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Boston Symphony Orchestra
Review: Jonathan McPhee & the Longwood Symphony Orchestra at Jordan Hall
Jonathan McPhee is a hard man to keep up with.
Where's the audience?
| December 17, 2010
Review: James Levine with the Met and the BSO
Sighs of relief at Symphony Hall, from patrons and management alike: James Levine, music director of both the Boston Symphony Orchestra and the Metropolitan Opera, had completed a doubleheader.
Plus Mark Morris and Boston Baroque
| October 22, 2010
James Levine: He's back!
Boston and New York have at least one thing in common. Both have missed James Levine, music director of two of the world's most renowned classical-music institutions.
The conductor returns to the Boston Symphony Orchestra (and the Met)
| October 08, 2010
Michael Tilson Thomas — music director of the San Francisco Symphony and former assistant, associate, and principal guest conductor of the BSO — was once considered a likely BSO music director.
Michael Tilson Thomas leads Tanglewood's opening night
| July 16, 2010
From Andean to zydeco, pick your flavor and there's a summer music festival ready to serve it up.
Whether classical, jazz, pop, or folk, 'tis the season to get out and enjoy the music
| June 18, 2010
Composers John Harbison and Peter Lieberson are big presences this spring.
Lions and lambs
| March 12, 2010
Martin Pearlman's edition of Monteverdi's Vespro della Beate Vergine, with inserted antiphons to suggest an actual service, remains a masterpiece of historical research and inspired guesswork.
The BSO and Boston Baroque at their best
| February 26, 2010
Back in pre-history (1964), a brilliant young Brit, a cellist (student of Benjamin Britten) and conductor, came to town and shook up the local classical-music scene.
The BPO celebrates its 30th, and the Cantata Singers continue their Britten year
| March 19, 2009
Year in Dance: Reusable histories & durable trends
Conservation is a good thing in these times, and some of the most interesting performances drew on the uses of history — personal history, performance history, and even some inventions that sought to overturn history.
No startling breakthroughs, but that's okay
MARCIA B. SIEGEL
| December 22, 2008
Friday I watched more musicians than even Gustav Mahler used to ask for assemble on stage at Symphony Hall to perform the 10 minutes of Pierre Boulez’s Notations I-IV .
Jordi Savall & Hespèrion XXI, Sanders Theatre, October 25, 2008
| October 29, 2008
Russian, Spanish, American . . .
What everyone is looking forward to this fall is the return to the podium of Boston Symphony Orchestra music director James Levine.
Music in all accents comes to the concert halls
| September 08, 2008
Where the chips fell
Dance history reverberated across Boston during the past few weeks, affirming that how we live now owes a lot to how we’ve chosen to remember — and forget.
Marjorie Morgan, Karl Cronin, Lucinda Childs, and Boston Ballet
MARCIA B. SIEGEL
| May 28, 2008
Mastering the masterpieces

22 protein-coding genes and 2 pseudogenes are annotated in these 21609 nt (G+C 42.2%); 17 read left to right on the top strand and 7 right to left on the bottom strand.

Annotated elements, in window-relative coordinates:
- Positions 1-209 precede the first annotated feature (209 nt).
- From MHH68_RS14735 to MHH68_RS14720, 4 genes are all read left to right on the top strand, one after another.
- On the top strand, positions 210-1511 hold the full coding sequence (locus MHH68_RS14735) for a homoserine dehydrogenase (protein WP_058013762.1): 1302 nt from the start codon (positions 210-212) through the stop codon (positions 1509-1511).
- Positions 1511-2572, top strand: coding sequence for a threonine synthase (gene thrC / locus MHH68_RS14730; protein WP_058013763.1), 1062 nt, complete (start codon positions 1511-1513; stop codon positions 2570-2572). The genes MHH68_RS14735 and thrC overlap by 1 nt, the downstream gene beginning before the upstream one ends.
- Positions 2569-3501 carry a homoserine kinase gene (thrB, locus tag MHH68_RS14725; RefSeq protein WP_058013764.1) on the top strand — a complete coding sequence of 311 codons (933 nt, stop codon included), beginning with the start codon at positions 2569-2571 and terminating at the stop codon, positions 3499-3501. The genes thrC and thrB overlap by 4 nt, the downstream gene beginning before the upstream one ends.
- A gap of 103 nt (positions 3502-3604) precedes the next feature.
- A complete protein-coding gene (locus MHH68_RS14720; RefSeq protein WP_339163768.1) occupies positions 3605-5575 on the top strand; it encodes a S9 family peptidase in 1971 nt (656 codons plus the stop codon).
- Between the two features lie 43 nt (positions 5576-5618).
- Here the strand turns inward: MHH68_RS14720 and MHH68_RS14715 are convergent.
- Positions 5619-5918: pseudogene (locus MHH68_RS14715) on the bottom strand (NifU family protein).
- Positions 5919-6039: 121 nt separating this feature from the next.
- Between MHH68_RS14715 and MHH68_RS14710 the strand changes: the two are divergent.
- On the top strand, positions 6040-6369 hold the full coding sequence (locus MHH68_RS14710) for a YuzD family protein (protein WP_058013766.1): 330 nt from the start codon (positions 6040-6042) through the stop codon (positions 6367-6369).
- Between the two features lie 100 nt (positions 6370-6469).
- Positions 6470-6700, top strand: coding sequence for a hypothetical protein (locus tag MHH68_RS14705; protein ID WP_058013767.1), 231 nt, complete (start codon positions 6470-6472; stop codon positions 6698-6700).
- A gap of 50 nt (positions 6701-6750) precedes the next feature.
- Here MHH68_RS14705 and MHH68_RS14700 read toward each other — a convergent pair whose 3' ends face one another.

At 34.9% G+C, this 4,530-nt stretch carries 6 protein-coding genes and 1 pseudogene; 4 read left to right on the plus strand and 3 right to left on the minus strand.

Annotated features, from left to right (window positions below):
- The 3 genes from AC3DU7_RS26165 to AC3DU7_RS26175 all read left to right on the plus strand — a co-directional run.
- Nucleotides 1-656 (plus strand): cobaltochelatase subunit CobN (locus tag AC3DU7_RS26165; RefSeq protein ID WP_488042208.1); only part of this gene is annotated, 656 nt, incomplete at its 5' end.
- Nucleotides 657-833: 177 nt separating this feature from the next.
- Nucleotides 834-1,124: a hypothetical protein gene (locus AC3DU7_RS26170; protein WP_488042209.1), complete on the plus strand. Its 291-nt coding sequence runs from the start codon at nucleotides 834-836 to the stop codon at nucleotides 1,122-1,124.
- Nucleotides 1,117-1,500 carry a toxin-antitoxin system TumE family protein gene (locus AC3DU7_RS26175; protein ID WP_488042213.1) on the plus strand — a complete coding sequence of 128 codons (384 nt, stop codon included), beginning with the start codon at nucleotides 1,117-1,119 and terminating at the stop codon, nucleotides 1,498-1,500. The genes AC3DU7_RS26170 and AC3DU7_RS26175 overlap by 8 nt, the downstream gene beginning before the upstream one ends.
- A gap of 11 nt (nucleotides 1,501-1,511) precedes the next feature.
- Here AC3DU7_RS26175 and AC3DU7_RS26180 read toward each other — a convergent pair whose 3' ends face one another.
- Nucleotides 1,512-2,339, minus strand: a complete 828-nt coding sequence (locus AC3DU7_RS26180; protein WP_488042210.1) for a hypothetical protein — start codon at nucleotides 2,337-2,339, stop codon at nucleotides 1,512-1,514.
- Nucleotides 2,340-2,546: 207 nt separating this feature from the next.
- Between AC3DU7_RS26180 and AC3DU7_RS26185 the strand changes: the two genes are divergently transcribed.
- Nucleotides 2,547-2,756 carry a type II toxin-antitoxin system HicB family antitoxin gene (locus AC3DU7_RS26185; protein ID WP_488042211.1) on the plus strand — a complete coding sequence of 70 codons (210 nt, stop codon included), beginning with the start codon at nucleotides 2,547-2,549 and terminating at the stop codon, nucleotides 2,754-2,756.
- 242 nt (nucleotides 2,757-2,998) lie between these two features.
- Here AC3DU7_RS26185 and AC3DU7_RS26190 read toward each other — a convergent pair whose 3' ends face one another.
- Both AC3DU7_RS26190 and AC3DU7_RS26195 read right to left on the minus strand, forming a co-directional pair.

It’s not exactly a trip down Memory Lane, but this weekend Boston Ballet is revisiting some pieces and choreographers it hasn’t performed in the Mikko Nissinen era.
Boston Ballet takes on Balanchine, Tudor, and Tharp
| May 21, 2008
Quartet for a very long time
Any opportunity to see Maurice Ravel’s String Quartet in F Major performed by musicians of this caliber should always be taken.
Catch the PSQ before they head out on tour
| February 27, 2008
Hail and farewell
The season’s most eagerly awaited (and, with its $187 top ticket price, most expensive) classical concert was not a disappointment.
The Berlin Philharmonic’s Mahler, the St. Lawrence String Quartet, and the BSO’s Smetana
| November 27, 2007
Not quite eternal
When what’s arguably the world’s best symphony orchestra expectations run high.
Simon Rattle and the Berlin Philharmonic in Mahler’s Das Lied von der Erde
| November 26, 2007
Voice of authority
German baritone Thomas Quasthoff has overcome adversity (his mother took Thalidomide) to become the outstanding German lieder singer of his generation.
Thomas Quasthoff holds forth
| November 14, 2007
The people's choice?
Gustavo Dudamel, in case you hadn’t heard, is the 26-year-old Venezuelan conductor who’s going to save classical music.
Gustavo Dudamel and the Simón Bolívar Youth Orchestra of Venezuela
| November 08, 2007
There’s more to Boston’s classical music scene than the Boston Symphony Orchestra.
The BSO goes traveling, and Berlin comes to Boston
| September 12, 2007
From Berlioz to Bayadère
The czy ambiance at Symphony Hall made the announcement of the Boston Symphony Orchestra’s 2007–2008 season seem like a family chat with James Levine.
The BSO and Boston Ballet announce 2007–2008
| April 03, 2007
The BSO has been having terrible luck hanging on to its star soloists.
BSO cancellations, plus the Camerata, Jonathan Biss, Emmanuel Music, and more
| March 28, 2007
Making small bigger
Chamber music originated in the 17th and 18th centuries for nobles and aristocrats, written by personal house composers.
Upsizing the Portland Chamber Music Festival
| February 28, 2007
Dreaming and remembrance
Two momentous revivals in town showed us how big the category of classical ballet really is.
Boston Ballet’s Midsummer, Boston Conservatory’s Dark Elegies
MARCIA B. SIEGEL
| February 21, 2007
People who love the arts are fond of saying that art changes our lives. Slideshow: The New England Conservatory’s Youth Philharmonic Orchestra visits Venezuela and Brazil
The New England Conservatory’s Youth Philharmonic Orchestra visits Venezuela and Brazil
| December 15, 2006
The string vibrato developed as an orchestral sonority only in the 20th century. Does that mean that your favorite performances of everyone from Bach to Berg don’t really sound the way the composer intended?
Roger Norrington cleans up classical music
| March 14, 2006
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